A word of warning: this is not a book for the squeamish. If you baulk at references to bodily functions, then you will be doing a lot of flinching as you leaf through this book. But the child beside you will probably be revelling in the rude rhymes. There are many references to toilets and the things that happen in them, or should happen in them, but don’t. There’s a boy who blows his nose in a tea towel as he dries the dishes, a child who peels off sunburned skin and eats it, a boy who is a champion burper. And there’s a poem called Puke, which needs no explanation. Snot, and the things you can do with it, makes several appearances in the collection of fifty-five poems.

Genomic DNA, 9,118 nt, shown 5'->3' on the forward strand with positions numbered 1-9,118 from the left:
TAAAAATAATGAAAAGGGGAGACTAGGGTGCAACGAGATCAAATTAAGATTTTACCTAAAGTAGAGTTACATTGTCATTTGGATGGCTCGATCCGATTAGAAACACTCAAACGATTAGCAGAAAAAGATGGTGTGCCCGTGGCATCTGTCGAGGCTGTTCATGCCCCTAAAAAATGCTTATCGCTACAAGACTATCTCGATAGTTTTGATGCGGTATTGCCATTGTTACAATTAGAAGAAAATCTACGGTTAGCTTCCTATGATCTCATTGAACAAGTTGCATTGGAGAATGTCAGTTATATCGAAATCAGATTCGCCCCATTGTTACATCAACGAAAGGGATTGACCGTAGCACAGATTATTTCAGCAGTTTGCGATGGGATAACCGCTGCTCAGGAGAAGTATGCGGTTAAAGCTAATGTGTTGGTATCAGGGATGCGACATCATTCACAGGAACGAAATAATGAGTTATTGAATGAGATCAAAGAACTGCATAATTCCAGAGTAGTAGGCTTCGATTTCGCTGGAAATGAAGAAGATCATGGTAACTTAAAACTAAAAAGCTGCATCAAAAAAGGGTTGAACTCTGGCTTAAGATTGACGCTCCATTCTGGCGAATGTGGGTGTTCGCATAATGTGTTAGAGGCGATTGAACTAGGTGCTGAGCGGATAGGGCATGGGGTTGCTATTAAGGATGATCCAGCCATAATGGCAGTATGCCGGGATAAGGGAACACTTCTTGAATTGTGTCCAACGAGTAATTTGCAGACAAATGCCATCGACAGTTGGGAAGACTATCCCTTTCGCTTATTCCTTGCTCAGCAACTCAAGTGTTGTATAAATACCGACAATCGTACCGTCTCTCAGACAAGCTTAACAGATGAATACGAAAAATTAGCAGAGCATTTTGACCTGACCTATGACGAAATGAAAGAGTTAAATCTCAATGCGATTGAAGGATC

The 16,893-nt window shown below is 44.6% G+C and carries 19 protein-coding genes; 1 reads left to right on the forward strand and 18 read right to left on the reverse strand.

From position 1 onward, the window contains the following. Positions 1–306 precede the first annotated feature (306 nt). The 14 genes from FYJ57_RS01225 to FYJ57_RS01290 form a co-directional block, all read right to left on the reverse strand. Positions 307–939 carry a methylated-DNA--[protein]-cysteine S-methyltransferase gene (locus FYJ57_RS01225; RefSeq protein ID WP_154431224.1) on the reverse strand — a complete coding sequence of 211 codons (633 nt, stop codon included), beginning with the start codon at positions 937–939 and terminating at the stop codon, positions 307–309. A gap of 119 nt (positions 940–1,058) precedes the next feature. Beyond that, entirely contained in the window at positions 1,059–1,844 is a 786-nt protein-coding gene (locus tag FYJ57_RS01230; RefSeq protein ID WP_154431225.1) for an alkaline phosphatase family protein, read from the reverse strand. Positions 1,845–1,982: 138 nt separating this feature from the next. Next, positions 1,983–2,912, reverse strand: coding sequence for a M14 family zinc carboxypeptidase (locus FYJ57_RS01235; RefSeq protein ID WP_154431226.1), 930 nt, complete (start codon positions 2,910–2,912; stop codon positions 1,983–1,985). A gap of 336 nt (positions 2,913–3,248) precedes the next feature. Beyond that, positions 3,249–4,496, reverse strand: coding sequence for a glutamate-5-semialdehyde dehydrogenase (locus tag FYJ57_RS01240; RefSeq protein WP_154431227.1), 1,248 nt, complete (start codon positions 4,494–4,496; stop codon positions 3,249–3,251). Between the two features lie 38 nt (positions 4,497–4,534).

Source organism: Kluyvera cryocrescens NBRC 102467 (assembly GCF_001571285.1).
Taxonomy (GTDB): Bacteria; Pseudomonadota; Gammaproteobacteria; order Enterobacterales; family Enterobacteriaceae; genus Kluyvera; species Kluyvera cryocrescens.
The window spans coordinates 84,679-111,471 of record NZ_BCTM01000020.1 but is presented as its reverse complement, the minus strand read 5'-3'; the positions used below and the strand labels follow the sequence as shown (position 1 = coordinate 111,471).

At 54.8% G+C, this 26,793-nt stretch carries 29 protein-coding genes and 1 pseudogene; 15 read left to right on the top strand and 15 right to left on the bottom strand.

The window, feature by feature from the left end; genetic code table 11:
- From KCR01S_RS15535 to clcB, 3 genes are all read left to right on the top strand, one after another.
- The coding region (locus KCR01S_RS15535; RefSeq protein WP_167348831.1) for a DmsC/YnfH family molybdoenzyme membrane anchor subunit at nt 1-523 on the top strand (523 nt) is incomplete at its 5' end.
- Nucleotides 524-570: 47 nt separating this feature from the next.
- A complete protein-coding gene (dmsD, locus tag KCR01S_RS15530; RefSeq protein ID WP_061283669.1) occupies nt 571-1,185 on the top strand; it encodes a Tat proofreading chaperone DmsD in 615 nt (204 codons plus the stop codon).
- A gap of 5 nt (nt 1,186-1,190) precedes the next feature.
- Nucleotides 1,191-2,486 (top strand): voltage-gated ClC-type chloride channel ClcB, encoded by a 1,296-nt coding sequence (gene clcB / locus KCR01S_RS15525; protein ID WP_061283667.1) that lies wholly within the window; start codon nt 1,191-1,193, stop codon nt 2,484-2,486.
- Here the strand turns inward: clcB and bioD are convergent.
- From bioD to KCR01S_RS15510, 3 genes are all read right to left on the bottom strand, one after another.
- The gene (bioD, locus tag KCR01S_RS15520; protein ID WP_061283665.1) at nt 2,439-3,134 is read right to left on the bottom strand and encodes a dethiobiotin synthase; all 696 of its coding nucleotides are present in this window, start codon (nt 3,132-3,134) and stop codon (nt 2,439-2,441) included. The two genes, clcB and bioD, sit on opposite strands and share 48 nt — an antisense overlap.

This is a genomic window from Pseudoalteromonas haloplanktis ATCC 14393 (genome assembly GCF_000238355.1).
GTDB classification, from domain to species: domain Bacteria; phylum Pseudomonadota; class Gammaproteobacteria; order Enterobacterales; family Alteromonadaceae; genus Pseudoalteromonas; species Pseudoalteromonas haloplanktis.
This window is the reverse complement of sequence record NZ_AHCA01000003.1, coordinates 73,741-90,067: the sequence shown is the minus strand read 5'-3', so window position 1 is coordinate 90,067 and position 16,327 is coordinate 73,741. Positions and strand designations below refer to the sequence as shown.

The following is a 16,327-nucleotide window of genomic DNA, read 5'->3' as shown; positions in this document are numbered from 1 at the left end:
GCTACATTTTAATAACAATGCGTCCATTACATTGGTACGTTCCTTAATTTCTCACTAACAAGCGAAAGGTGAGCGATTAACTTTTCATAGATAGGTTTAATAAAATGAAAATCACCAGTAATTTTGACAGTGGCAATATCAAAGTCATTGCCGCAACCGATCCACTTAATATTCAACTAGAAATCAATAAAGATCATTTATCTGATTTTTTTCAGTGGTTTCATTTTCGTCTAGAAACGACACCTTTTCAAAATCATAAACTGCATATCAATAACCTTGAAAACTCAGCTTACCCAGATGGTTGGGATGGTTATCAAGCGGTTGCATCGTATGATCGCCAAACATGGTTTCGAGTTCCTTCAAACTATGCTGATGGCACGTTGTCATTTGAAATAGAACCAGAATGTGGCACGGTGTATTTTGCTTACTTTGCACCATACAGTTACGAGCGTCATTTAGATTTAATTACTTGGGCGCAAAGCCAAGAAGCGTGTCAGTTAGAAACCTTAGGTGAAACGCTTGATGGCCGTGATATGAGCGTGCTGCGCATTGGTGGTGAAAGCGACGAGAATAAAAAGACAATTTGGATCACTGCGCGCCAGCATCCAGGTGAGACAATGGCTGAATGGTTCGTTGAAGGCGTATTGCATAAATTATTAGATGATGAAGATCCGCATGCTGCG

The rhymes are well-served by the mischievous and vivid artwork from Cork illustrator Alice Coleman. The author and poet Gabriel Fitzmaurice clearly delights in revolting his young readers. In the introduction, he recalls the fun he had with naughty and cool street rhymes as a child. He hopes these rhymes will hold a similar appeal for today’s children. ‘Lewd, crude and rude, or deliciously disgusting? They are both, I hope,’ he writes with a wink.